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TIFF 2020 Review: Mr Jones

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A former advisor to British Prime Minister Lloyd George uses journalist contacts in effort to uncover how Joseph Stalin has been able to prosper while the rest of the world is experiencing the Great Depression.

An argument brought forth by Gareth Jones (James Norton) about investigating how the Soviet Union has been able to prosper midst the worldwide economic collapse is discounted by the other advisors to British Prime Minister Lloyd George (Kenneth Cranham); even after being laid off, he is undeterred especially when receiving a phone call from a journalist contact that is mysteriously disconnected.  Jones arrives in Moscow under false pretences, learns that his friend has been killed and while on a train escapes from his Soviet chaperone to discover that the grim answer lies in the Ukraine.

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In the world of politics, foreign policy is driven by economics even at the cost of human lives.  A historical example exposed by Gareth Jones is the Holodomor, a genocidal-famine that killed millions in the Ukraine in the early 1930s but no country was prepared to intervene and risk upsetting Soviet leader Joseph Stalin.  It is also believed that the exposé by Jones inspired George Orwell to write Animal Farm which serves as a distracting narrative framing device.  The editing is jarring in particular with the train travel montages that are derived more from not having enough budget to cover it properly rather than by stylistic design and the speed ramps to reveal an unsettled mind clash with the overall visual aesthetic.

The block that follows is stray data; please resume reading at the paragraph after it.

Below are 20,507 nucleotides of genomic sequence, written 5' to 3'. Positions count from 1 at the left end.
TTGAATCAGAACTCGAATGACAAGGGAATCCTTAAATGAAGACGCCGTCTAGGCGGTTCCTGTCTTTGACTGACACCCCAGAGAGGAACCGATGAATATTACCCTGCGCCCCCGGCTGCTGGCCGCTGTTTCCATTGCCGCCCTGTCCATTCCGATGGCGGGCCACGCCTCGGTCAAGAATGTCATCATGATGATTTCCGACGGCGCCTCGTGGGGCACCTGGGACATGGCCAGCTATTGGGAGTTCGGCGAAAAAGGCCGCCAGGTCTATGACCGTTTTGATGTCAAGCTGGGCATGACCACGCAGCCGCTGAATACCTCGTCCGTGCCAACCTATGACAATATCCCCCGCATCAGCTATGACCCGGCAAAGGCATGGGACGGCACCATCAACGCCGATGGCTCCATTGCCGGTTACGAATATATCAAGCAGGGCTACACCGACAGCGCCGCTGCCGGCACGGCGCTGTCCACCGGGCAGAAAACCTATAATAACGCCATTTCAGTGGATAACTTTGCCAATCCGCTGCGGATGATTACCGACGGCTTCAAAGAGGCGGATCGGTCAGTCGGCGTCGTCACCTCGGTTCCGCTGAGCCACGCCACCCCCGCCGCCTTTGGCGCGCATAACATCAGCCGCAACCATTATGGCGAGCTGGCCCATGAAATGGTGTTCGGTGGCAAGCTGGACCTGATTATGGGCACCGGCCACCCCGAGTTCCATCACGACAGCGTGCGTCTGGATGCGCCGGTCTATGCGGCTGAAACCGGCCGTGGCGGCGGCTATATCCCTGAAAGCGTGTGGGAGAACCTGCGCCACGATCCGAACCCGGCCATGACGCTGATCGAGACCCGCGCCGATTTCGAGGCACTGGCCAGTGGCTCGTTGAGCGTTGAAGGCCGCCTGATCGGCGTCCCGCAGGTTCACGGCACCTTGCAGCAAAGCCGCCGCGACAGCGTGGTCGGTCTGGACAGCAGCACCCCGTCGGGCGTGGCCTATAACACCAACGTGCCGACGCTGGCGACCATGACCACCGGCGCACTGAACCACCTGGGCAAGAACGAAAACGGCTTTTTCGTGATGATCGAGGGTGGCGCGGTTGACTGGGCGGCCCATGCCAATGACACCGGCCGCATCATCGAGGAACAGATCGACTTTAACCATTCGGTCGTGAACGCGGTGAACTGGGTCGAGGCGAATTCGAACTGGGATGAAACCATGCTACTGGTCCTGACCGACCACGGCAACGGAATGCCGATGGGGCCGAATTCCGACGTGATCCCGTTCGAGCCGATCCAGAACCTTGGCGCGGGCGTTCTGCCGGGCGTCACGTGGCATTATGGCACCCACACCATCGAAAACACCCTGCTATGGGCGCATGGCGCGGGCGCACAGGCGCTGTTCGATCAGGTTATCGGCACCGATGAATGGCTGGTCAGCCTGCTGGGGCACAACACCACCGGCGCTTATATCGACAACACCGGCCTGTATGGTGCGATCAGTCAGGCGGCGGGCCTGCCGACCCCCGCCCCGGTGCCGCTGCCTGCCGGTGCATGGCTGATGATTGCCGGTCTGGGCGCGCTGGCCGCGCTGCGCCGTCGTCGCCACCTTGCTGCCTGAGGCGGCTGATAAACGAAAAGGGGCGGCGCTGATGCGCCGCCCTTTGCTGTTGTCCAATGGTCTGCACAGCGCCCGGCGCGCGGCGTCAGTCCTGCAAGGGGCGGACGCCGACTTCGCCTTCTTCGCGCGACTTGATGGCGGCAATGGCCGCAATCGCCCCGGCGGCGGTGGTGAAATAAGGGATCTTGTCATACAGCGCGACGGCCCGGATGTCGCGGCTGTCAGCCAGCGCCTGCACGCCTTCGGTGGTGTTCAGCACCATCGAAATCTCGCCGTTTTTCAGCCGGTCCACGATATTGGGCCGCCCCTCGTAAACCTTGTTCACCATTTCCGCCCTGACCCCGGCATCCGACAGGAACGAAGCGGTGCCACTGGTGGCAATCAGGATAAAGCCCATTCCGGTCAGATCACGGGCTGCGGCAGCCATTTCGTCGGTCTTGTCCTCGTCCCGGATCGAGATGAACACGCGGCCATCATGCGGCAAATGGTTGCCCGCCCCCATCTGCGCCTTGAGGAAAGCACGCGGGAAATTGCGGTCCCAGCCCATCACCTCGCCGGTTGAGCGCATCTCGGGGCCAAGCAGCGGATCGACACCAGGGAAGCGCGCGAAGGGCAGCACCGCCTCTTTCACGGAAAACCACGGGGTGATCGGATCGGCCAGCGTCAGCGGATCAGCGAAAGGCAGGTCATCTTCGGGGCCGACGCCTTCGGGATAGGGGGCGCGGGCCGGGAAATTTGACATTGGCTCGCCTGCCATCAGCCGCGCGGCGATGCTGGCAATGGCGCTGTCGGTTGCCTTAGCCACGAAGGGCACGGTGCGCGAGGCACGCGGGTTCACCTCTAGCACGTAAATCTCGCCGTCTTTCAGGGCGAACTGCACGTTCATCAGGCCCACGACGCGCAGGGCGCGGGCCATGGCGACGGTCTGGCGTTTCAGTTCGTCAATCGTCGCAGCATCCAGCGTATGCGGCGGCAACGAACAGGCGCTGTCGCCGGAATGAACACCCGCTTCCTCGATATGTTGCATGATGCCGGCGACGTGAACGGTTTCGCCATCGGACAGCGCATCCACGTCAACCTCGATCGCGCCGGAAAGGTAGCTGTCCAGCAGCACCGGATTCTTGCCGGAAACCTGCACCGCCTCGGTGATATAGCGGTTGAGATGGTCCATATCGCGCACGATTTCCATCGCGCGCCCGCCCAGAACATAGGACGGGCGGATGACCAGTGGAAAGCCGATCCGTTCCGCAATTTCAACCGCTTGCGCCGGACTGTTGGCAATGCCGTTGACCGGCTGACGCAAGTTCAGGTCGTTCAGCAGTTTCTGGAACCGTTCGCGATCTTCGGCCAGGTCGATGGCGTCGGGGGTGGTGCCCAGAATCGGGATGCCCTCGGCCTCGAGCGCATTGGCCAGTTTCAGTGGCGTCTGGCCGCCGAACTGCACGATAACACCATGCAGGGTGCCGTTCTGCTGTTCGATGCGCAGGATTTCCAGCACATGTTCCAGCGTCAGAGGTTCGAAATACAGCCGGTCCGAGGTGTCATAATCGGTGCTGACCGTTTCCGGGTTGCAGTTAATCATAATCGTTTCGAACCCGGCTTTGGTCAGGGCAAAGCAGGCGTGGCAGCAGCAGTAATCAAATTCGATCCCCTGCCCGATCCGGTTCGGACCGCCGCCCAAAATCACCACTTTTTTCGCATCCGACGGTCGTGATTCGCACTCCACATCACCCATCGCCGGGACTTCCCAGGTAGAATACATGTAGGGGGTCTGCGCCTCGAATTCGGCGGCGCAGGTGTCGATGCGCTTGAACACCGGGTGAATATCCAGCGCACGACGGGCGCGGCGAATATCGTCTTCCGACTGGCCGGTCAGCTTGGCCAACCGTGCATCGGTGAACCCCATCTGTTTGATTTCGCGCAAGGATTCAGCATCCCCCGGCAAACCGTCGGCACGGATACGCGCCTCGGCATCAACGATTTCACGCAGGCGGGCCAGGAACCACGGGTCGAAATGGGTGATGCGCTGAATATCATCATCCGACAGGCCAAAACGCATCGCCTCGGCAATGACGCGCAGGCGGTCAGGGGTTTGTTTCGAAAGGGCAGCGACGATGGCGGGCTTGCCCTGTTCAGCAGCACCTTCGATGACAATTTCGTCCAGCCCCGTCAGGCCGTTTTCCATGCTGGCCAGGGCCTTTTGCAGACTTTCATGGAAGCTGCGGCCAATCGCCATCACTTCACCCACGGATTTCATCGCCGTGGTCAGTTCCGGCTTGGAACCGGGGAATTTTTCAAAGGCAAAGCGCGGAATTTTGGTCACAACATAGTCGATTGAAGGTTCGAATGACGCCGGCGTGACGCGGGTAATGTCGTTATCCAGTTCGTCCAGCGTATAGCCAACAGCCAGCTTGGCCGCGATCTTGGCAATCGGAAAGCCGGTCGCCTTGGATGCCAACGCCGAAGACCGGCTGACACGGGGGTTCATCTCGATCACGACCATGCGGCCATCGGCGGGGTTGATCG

Where Mr. Jones excels is in the casting with standouts being James Norton, Vanessa Kirby as star journalist and potential love interest Ada Brooks, and morally compromised Peter Sarsgaard as The New Times Moscow bureau chief Walter Duranty.  Filmmaker Agnieszka Holland is able to capture the bleakness and devastation of the starvation by surrounding Norton in a bleached white wintery environment which in turn contrasts with the dark candescent environment of Moscow.  One hopes that history will not repeat itself but as Orwell points out man would have to be removed from the equation.

Trevor Hogg is a freelance video editor and writer who currently resides in Canada; he can be found at LinkedIn.

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